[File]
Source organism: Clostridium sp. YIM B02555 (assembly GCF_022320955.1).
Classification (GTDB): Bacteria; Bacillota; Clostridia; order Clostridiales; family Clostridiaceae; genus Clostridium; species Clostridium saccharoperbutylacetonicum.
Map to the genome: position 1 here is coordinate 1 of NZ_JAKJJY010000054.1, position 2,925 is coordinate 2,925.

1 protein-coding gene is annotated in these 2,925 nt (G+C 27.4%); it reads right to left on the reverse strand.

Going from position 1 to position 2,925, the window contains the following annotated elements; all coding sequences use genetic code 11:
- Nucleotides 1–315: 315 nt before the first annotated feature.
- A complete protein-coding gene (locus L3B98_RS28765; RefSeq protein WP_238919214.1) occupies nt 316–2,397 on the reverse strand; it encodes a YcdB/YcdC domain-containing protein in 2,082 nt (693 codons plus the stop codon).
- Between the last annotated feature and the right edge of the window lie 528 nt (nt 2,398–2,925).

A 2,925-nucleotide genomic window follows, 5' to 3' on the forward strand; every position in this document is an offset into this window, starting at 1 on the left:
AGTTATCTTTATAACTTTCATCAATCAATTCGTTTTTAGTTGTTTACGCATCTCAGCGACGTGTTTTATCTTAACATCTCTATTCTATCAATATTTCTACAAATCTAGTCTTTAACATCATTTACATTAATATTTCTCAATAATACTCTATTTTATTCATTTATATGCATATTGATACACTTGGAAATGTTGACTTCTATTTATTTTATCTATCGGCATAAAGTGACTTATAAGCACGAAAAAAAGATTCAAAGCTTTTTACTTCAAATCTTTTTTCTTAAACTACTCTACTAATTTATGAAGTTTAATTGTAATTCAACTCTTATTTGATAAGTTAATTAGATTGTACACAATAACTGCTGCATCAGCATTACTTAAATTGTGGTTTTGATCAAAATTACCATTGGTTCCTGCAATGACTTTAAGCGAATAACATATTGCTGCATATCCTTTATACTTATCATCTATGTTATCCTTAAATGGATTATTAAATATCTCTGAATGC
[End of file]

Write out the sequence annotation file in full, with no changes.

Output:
Source organism: Clostridium sp. YIM B02555 (assembly GCF_022320955.1).
Classification (GTDB): Bacteria; Bacillota; Clostridia; order Clostridiales; family Clostridiaceae; genus Clostridium; species Clostridium saccharoperbutylacetonicum.
Map to the genome: position 1 here is coordinate 1 of NZ_JAKJJY010000054.1, position 2,925 is coordinate 2,925.

1 protein-coding gene is annotated in these 2,925 nt (G+C 27.4%); it reads right to left on the reverse strand.

Going from position 1 to position 2,925, the window contains the following annotated elements; all coding sequences use genetic code 11:
- Nucleotides 1–315: 315 nt before the first annotated feature.
- A complete protein-coding gene (locus L3B98_RS28765; RefSeq protein WP_238919214.1) occupies nt 316–2,397 on the reverse strand; it encodes a YcdB/YcdC domain-containing protein in 2,082 nt (693 codons plus the stop codon).
- Between the last annotated feature and the right edge of the window lie 528 nt (nt 2,398–2,925).

A 2,925-nucleotide genomic window follows, 5' to 3' on the forward strand; every position in this document is an offset into this window, starting at 1 on the left:
AGTTATCTTTATAACTTTCATCAATCAATTCGTTTTTAGTTGTTTACGCATCTCAGCGACGTGTTTTATCTTAACATCTCTATTCTATCAATATTTCTACAAATCTAGTCTTTAACATCATTTACATTAATATTTCTCAATAATACTCTATTTTATTCATTTATATGCATATTGATACACTTGGAAATGTTGACTTCTATTTATTTTATCTATCGGCATAAAGTGACTTATAAGCACGAAAAAAAGATTCAAAGCTTTTTACTTCAAATCTTTTTTCTTAAACTACTCTACTAATTTATGAAGTTTAATTGTAATTCAACTCTTATTTGATAAGTTAATTAGATTGTACACAATAACTGCTGCATCAGCATTACTTAAATTGTGGTTTTGATCAAAATTACCATTGGTTCCTGCAATGACTTTAAGCGAATAACATATTGCTGCATATCCTTTATACTTATCATCTATGTTATCCTTAAATGGATTATTAAATATCTCTGAATGC